Review. Chemical convergence between plants and insects: biosynthetic origins and functions of common secondary metabolites (New Phytol)
Plants and insects aren’t closely related, but they have a plethora of similar chemical weapons used for their interactions (defense, attraction, etc.). Beran et al. describe the function and biosynthesis of secondary metabolites that are shared in both insects and plants.
- The monoterpenes and sesquiterpenes used for inter and intraspecific interactions. These molecules are formed from isopentenyl diphosphate (IDP) produced through the conserved mevalonate pathway (MVA); the enzymes used in plants and insects are different. Plants also produce IDP through the methylerythriol pathway (MEP).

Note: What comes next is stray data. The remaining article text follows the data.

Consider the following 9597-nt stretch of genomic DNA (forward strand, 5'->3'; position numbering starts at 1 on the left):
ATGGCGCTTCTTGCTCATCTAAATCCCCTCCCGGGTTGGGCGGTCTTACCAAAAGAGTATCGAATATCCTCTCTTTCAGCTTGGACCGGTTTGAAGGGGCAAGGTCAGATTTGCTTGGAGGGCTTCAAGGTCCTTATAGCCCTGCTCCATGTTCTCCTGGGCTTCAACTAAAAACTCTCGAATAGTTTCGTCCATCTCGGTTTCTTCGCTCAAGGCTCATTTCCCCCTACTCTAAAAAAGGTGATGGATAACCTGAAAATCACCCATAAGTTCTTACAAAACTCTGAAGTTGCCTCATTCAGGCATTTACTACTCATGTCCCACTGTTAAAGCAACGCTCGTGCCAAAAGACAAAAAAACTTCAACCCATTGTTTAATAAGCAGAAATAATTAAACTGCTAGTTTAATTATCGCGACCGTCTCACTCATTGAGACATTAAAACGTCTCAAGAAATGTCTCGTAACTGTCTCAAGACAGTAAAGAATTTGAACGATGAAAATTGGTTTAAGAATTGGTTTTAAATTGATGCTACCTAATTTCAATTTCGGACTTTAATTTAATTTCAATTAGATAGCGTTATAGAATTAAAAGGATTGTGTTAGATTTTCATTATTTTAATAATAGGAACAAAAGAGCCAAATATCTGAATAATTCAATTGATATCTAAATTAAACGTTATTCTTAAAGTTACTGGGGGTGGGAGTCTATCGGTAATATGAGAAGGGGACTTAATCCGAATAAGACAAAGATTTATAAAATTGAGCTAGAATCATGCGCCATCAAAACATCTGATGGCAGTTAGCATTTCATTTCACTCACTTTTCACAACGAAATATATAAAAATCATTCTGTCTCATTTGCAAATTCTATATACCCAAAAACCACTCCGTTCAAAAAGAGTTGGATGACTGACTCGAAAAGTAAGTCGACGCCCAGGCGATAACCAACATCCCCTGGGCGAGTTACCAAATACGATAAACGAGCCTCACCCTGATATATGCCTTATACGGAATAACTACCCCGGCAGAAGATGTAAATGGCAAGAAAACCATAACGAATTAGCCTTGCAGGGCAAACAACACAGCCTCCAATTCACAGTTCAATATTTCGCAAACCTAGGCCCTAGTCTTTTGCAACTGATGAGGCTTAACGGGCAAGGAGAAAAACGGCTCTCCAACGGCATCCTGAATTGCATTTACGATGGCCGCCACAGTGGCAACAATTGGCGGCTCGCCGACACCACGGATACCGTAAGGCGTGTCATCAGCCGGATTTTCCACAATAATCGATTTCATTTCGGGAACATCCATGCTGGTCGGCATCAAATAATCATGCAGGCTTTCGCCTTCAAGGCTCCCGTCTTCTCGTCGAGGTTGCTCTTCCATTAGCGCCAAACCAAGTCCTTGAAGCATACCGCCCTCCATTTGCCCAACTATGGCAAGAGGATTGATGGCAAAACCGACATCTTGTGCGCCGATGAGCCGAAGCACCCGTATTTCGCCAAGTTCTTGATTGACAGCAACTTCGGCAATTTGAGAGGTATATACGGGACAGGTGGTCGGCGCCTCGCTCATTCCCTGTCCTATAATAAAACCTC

- The iridioids, molecules used in plants for defensive purposes and in insects as sex pheromones. These molecules are also produced from IDP, and include a cyclization to form the cyclopentanoid pyran scaffold. Plants and insects share the same core enzymatic steps.
- Cyanogenic glycosides, molecules used as defense compounds due to their toxicity. The biosynthetic pathway starts with an aliphatic or aromatic amino acids and involves the formation of oximes and α‐hydroxynitriles, followed by stabilization of the cyanohydrin by conjugation to a sugar.
Hypotheses for the origin of the same molecules in both groups are: convergent evolution, sequestration of metabolites, and horizontal gene transfer, driven by parallel needs for defense chemicals. (Summary by Laura Mejia) New Phytol. 10.1111/nph.15718